Jeff Saville has served as a Navy chaplain for twenty-three years around the globe. As chairperson of the Covenant Chaplains Association, Jeff’s leadership has been seminal to our upcoming Quarterly issue. He shares with us here some of the challenges, rewards, and lessons of chaplaincy ministry.
What do you find most challenging and most rewarding about chaplaincy ministry?
A chaplain works with people of every faith and none. When I was with the national parks ministry, I spent time with students and school administrators from over forty Christian denominations. To be effective, I had to learn to understand mindsets that were very different from my own evangelical background. Over time I learned not to judge but to appreciate and learn from the variety of Christian expression in the United States – from the Assemblies of God to the United Church of Christ, from Roman Catholics to Quakers. As a Navy chaplain, I learned to minister to people of every confession.
How do chaplains contribute to the larger church?
The chaplain belongs to two entities simultaneously—the church that endorsed them, and the secular institution that hired them. Chaplains serve institutions, many of which are secular (hospitals, military, correctional institutions, corporate workplaces, campuses, retirement communities, and more). Chaplains extend the mission and ministry of Jesus Christ into places of deep need for spiritual insight, care, and compassion. Often chaplains go where pastors can’t. But we also bring back to the church the experience of having interacted with people from every lifestyle and perspective, and so remind the church of the great needs in our communities and world.
What can the whole church learn from its chaplains?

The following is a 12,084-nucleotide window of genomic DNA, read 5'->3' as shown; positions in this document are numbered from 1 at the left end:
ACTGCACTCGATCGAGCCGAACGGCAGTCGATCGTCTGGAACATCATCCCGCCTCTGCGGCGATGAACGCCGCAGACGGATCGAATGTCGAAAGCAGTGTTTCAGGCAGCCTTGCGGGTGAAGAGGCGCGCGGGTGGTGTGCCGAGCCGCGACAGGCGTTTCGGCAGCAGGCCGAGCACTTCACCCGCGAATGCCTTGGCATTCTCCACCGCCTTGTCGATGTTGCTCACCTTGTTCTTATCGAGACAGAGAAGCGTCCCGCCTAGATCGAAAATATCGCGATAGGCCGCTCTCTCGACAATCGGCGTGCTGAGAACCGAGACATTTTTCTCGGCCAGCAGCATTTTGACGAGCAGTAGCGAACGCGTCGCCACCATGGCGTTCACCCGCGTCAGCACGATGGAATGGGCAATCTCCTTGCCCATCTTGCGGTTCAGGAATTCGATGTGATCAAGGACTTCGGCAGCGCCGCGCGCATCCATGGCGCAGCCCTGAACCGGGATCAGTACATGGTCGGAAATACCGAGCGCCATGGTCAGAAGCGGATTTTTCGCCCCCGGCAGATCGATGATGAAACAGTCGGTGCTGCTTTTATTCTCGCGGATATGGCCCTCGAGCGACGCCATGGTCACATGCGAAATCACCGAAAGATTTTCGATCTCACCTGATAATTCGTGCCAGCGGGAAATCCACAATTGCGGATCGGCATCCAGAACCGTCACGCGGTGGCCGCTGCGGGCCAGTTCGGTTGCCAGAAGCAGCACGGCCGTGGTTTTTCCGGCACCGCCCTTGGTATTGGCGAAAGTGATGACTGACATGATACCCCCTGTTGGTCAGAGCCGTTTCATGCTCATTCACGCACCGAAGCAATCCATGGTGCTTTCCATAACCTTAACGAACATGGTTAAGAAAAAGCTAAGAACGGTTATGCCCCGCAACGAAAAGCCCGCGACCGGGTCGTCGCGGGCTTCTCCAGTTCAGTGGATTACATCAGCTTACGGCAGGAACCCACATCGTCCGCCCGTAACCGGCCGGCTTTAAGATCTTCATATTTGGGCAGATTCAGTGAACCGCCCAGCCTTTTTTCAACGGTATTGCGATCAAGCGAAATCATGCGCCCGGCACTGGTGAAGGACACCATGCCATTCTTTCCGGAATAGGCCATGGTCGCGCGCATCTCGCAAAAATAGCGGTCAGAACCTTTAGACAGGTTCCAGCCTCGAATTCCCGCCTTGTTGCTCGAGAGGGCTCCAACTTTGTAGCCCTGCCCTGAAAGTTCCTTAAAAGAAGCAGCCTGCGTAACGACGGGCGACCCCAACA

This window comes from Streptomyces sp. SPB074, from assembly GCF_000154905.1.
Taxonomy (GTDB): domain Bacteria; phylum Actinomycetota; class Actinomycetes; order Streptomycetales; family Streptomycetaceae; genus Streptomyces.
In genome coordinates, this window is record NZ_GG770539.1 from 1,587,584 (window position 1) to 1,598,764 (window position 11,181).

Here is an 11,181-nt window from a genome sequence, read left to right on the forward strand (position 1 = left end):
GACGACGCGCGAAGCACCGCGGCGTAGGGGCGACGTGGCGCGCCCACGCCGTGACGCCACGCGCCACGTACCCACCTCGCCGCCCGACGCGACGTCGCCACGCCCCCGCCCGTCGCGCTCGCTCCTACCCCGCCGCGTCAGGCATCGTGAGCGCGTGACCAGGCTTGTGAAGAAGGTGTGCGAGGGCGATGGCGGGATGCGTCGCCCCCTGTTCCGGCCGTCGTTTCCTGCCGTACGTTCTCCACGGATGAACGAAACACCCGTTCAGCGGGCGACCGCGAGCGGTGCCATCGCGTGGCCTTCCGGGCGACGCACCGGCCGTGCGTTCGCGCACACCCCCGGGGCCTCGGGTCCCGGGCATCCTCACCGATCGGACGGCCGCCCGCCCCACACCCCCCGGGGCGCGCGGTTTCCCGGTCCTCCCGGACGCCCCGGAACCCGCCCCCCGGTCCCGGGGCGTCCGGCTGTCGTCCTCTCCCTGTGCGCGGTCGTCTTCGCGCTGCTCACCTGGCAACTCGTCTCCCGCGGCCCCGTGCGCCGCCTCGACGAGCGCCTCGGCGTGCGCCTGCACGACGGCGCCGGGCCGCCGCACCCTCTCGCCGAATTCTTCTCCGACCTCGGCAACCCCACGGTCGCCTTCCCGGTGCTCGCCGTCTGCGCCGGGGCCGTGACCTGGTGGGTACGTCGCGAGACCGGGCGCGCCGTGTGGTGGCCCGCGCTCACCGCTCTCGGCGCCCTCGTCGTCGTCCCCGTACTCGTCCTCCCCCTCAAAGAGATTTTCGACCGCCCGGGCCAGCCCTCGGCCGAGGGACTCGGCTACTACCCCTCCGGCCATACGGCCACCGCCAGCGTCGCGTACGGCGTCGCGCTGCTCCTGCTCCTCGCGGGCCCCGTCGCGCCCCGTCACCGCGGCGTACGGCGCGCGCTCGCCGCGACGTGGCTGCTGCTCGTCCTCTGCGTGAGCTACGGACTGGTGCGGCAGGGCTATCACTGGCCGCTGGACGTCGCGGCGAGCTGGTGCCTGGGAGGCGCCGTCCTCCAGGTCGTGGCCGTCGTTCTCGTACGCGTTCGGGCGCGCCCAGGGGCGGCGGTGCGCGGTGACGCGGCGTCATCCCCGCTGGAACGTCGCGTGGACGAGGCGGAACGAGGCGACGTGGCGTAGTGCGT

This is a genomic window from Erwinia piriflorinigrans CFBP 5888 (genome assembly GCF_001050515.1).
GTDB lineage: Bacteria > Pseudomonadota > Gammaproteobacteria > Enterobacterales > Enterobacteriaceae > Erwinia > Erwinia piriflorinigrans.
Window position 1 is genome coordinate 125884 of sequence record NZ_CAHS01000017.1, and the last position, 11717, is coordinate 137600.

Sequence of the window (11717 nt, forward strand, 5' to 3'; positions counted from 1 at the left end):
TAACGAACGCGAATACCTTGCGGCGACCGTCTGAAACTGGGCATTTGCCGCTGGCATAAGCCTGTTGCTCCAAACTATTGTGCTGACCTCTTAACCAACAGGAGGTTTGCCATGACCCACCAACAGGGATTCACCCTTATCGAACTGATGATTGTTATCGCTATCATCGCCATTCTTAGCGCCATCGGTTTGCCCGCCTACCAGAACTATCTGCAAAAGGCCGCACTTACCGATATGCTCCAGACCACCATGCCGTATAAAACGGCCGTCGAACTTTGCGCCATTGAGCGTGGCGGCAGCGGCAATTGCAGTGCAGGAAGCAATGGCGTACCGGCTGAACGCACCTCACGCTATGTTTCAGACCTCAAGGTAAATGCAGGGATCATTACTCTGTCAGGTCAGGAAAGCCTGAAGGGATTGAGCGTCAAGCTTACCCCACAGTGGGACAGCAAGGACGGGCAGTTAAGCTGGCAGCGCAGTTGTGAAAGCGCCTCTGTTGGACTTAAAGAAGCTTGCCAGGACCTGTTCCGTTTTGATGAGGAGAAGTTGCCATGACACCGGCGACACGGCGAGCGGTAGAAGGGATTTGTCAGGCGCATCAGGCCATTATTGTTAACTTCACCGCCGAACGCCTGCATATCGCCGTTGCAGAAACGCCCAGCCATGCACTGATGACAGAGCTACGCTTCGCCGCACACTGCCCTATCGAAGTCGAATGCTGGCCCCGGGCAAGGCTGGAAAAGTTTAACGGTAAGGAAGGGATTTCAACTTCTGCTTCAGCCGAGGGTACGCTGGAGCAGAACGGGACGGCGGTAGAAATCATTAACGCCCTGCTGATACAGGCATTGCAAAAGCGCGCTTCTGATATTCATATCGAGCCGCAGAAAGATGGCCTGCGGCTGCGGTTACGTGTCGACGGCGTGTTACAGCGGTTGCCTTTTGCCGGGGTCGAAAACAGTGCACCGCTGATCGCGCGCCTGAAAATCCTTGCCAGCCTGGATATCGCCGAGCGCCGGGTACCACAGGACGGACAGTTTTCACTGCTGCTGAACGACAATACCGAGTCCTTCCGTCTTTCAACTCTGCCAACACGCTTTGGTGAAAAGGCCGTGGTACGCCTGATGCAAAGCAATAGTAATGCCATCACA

The church is bigger than you think! God is doing lively work in and through people well beyond our own – sometimes narrowly defined – communities. While we can’t minimize the significant differences between Christianity and other religions, when a care-seeker is in deep need, what matters most is the skill of the pastoral caregiver to listen and accompany the person on their spiritual journey, not the one we think they should take. To serve such a wide swath of people, the chaplain has had to learn what is essential for ministry and what is not. The most effective ministry for Christ often takes place when we care for the person without imposing our personal or doctrinal agendas. Self-awareness is key in this.
What is a current edge in the ministry of chaplaincy?
Moral Injury is a new category of study within chaplaincy. It has only recently been identified as something different from Post-Traumatic Stress Disorder. PTSD is mostly a response to fear-based events, whereas moral injury is a result of being exposed to events that violate one’s sense of right and wrong, whether as a perpetrator, victim, or witness. Those studying moral injury focus primarily on the residual effects of wartime experiences for veterans of recent wars in Iraq and Afghanistan. Yet people in many life contexts experience what they perceive as gross violations of morality and, as a result, their worldview is shaken. It can be difficult for people with moral injury to trust God, others, or even themselves. It can be difficult to see the point of prayer, for example, when such terrible things occur. I think further study of moral injury would help both chaplains and congregational pastors understand many of the deepest needs of those they seek to serve.
Any final comments or recommendations for our readers?
I would recommend that any person seeking to engage in professional ministry have at least some Clinical Pastoral Education (CPE) to learn how to mitigate emotional and behavioral barriers to effective ministry and bolster one’s ability to truly connect with others for service.
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